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Wildfire and Smoke Syndromic Surveillance: An Implementation Guide for Public Heath Practice


Wildfires are an integral part of many ecosystems; however, in recent years, human behavior and climate change have resulted in wildfire seasons that are longer, more destructive, and more costly. During wildfire events, public health responses most often focus on the health effects of wildfire smoke-related air pollution (i.e., exposure to fine particulate matter [PM2.5]), including exacerbations of respiratory and cardiovascular disease.

Due to the near real-time nature of syndromic surveillance, it can be an effective public health tool for responding to environmental threats like wildfires. However, no standard national syndrome definitions currently exist to enumerate wildfire-related healthcare visits. To strengthen the public health community’s ability to track health outcomes of wildfire events, the Council of State and Territorial Epidemiologists (CSTE) Climate, Health, and Equity Subcommittee, in collaboration with the Centers for Disease Control and Prevention’s (CDC) Asthma and Community Health Branch, convened a workgroup of local, state, and federal syndromic surveillance practitioners and public health preparedness and environmental epidemiologists to collect and review existing wildfire-related syndrome definitions, develop novel definitions, and disseminate guidance.

Through the collection and review of state and local syndrome definitions, the workgroup developed two novel syndromes in hopes of nationally standardizing syndromic surveillance of wildfire-related visits: Fire and Smoke Inhalation v1 (formerly wildfire and smoke visits during project period) and Air Quality-related Respiratory Illness v1 (formerly respiratory visits of interest during project period). Workgroup members from four jurisdictions validated these definitions by using an a priori stepwise approach. Validation centered on known wildfire events, but validators also included pre-and post-fire periods in determining trends. Each validator selected a time period and geography that was appropriate for their data system and local conditions. Daily (i.e., 24-hour) average PM2.5 was used as an air pollution validation metric, and correlation between the novel syndrome definitions and daily average PM2.5 was assessed.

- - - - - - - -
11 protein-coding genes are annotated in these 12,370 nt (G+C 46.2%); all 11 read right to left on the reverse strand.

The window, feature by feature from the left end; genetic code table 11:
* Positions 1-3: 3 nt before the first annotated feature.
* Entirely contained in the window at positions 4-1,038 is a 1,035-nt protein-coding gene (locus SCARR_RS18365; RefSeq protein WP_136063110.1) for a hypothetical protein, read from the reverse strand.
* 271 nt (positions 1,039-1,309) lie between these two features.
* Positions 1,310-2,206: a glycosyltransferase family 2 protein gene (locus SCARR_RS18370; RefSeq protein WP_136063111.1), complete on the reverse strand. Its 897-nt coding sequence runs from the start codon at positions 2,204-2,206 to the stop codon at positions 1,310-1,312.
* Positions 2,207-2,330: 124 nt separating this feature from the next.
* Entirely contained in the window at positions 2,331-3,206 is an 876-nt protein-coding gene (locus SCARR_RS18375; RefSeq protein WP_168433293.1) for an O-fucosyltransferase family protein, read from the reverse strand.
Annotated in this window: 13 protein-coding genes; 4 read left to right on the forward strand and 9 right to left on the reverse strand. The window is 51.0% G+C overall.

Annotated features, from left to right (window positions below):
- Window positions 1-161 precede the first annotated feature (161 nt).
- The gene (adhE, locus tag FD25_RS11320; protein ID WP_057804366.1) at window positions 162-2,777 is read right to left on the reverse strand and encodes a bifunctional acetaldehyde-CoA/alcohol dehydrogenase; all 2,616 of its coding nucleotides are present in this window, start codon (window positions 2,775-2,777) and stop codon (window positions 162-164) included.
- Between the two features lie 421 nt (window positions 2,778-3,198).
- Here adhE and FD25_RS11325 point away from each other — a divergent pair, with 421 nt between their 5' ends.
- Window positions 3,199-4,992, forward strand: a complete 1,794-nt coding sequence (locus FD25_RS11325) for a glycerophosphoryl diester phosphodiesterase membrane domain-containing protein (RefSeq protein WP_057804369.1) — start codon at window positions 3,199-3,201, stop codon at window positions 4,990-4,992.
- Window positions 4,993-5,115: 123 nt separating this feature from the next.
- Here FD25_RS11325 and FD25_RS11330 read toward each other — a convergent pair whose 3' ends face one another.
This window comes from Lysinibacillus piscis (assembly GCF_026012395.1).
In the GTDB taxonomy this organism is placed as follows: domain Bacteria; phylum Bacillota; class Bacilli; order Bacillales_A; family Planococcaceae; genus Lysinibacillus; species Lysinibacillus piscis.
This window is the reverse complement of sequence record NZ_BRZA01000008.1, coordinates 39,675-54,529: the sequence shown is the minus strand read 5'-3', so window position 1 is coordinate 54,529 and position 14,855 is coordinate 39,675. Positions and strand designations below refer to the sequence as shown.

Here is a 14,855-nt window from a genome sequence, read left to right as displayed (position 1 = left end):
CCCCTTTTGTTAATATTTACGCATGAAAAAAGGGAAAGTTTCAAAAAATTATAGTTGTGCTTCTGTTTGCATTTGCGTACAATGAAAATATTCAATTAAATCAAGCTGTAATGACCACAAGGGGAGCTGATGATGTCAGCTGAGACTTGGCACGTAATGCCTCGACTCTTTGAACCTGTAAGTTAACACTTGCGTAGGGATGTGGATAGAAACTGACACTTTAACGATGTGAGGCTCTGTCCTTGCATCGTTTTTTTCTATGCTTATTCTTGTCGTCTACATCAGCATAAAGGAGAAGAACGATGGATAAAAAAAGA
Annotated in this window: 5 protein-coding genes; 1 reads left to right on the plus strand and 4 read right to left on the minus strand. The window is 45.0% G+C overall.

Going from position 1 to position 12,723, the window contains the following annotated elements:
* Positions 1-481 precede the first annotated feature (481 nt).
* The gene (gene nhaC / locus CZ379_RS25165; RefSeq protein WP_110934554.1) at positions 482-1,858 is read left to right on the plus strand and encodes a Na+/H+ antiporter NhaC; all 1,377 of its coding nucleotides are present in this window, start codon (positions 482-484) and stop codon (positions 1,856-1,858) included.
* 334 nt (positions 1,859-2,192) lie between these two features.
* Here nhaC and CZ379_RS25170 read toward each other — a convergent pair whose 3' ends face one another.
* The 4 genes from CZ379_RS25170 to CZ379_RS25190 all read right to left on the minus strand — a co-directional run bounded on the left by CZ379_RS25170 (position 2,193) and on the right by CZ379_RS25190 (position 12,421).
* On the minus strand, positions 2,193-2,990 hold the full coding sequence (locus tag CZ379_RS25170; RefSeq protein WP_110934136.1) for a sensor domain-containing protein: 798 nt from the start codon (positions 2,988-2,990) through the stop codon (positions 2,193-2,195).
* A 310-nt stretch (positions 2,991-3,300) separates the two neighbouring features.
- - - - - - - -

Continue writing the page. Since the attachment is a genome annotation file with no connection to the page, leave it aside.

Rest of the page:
Overall, the Fire and Smoke Inhalation v1 syndrome definition alerted during known wildfire events, aligned well with daily average PM2.5, showed elevated visits among adults (>18), and most reviewed visits were categorized into respiratory, injury, and other wildfire-related syndromes. The Air Quality-related Respiratory Illness v1 syndrome definition is broad and thus, did not always correlate with PM2.5; however, results improved when the definition was combined with more specific respiratory illness syndrome definitions or the fire and smoke inhalation syndrome definition.

In addition to the novel syndrome definitions, this guide includes case studies illustrating how jurisdictions use wildfire-related syndrome definitions, report on wildfire events, and distinguish smoke-related respiratory visits from pandemic-related respiratory visits during concurrent disasters. The guide also includes options to customize definitions for jurisdictional use, ways to use air pollution monitor data effectively, and best practices for related public health action and trend analysis.


The final report can be accessed here.

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